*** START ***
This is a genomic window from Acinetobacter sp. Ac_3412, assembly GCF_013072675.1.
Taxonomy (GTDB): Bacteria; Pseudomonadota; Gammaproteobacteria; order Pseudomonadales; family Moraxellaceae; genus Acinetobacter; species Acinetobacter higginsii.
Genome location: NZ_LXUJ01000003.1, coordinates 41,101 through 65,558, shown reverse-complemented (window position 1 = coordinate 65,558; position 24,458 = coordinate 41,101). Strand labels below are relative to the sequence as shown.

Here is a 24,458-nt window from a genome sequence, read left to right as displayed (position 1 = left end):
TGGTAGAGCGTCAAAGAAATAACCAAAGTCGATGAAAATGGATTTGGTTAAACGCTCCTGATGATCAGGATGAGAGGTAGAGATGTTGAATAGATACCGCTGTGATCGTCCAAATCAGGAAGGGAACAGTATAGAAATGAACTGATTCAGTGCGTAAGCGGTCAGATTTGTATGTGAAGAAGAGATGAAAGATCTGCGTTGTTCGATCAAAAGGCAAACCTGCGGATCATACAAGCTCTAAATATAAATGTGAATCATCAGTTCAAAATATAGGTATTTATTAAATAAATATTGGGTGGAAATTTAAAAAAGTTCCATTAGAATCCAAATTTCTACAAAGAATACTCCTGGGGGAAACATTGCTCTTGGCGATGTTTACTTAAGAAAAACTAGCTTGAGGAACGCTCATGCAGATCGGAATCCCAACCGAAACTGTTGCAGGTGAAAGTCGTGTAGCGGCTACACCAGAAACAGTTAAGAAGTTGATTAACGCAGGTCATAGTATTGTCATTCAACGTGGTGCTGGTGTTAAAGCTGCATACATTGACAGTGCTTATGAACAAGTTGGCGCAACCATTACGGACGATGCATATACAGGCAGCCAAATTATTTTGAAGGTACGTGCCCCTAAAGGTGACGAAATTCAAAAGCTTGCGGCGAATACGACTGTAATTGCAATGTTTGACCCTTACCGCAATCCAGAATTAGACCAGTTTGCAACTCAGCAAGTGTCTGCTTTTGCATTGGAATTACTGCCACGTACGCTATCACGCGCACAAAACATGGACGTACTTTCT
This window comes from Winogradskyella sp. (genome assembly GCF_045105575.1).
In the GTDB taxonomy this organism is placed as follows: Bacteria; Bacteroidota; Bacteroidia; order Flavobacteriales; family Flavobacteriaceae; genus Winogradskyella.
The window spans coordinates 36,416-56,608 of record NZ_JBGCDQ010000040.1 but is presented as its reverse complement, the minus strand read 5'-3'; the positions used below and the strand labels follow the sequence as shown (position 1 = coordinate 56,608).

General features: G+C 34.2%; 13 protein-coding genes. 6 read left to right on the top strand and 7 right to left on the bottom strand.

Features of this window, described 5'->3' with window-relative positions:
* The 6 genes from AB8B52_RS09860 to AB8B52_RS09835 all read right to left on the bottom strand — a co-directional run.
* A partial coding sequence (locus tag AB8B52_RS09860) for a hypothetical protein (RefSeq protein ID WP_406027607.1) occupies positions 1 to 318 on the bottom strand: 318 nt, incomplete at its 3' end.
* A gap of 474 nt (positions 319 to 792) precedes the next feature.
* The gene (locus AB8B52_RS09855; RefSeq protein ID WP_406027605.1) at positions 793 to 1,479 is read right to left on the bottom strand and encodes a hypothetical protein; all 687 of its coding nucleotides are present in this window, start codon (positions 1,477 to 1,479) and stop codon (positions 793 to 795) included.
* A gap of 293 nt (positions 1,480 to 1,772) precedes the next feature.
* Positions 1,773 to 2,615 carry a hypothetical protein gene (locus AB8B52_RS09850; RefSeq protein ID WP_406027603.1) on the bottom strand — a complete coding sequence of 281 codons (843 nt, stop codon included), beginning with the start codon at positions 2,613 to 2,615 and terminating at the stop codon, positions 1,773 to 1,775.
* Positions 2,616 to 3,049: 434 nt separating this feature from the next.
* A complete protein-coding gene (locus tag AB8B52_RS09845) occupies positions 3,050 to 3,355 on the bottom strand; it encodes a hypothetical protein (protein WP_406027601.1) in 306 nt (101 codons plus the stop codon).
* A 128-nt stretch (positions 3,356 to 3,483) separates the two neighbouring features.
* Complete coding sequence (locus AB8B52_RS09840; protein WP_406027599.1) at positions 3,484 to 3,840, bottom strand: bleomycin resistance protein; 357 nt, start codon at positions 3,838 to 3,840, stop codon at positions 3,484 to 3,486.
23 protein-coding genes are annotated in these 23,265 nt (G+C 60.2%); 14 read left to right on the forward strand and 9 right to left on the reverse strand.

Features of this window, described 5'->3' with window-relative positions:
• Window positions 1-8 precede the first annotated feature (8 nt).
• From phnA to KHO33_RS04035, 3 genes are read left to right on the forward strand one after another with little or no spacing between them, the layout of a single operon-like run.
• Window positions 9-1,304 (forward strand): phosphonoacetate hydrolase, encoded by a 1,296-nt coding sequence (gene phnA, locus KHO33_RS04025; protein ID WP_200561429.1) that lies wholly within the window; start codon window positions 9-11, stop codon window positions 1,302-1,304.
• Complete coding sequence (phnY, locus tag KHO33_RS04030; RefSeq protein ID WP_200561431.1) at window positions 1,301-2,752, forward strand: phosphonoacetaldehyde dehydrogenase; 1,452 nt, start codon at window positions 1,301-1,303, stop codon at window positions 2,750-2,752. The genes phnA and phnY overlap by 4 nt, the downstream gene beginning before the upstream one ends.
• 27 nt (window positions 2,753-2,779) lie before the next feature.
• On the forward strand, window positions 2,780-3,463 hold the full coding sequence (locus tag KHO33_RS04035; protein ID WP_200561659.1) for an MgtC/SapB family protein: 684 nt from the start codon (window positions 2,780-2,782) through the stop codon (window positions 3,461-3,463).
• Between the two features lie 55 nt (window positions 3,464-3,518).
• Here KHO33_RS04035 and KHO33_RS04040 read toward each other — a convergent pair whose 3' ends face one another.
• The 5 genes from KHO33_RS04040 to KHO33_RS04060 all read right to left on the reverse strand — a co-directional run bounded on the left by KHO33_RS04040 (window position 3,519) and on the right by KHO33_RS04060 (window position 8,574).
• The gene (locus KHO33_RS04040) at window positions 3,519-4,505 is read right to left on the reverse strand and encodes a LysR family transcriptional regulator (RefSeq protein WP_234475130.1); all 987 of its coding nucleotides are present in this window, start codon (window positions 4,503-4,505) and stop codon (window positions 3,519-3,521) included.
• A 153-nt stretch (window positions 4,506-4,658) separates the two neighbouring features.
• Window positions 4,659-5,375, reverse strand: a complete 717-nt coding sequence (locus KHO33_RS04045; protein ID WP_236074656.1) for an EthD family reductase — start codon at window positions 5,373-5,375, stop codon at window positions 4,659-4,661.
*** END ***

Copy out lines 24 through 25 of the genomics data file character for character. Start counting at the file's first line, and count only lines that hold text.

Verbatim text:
• From phnA to KHO33_RS04035, 3 genes are read left to right on the forward strand one after another with little or no spacing between them, the layout of a single operon-like run.
• Window positions 9-1,304 (forward strand): phosphonoacetate hydrolase, encoded by a 1,296-nt coding sequence (gene phnA, locus KHO33_RS04025; protein ID WP_200561429.1) that lies wholly within the window; start codon window positions 9-11, stop codon window positions 1,302-1,304.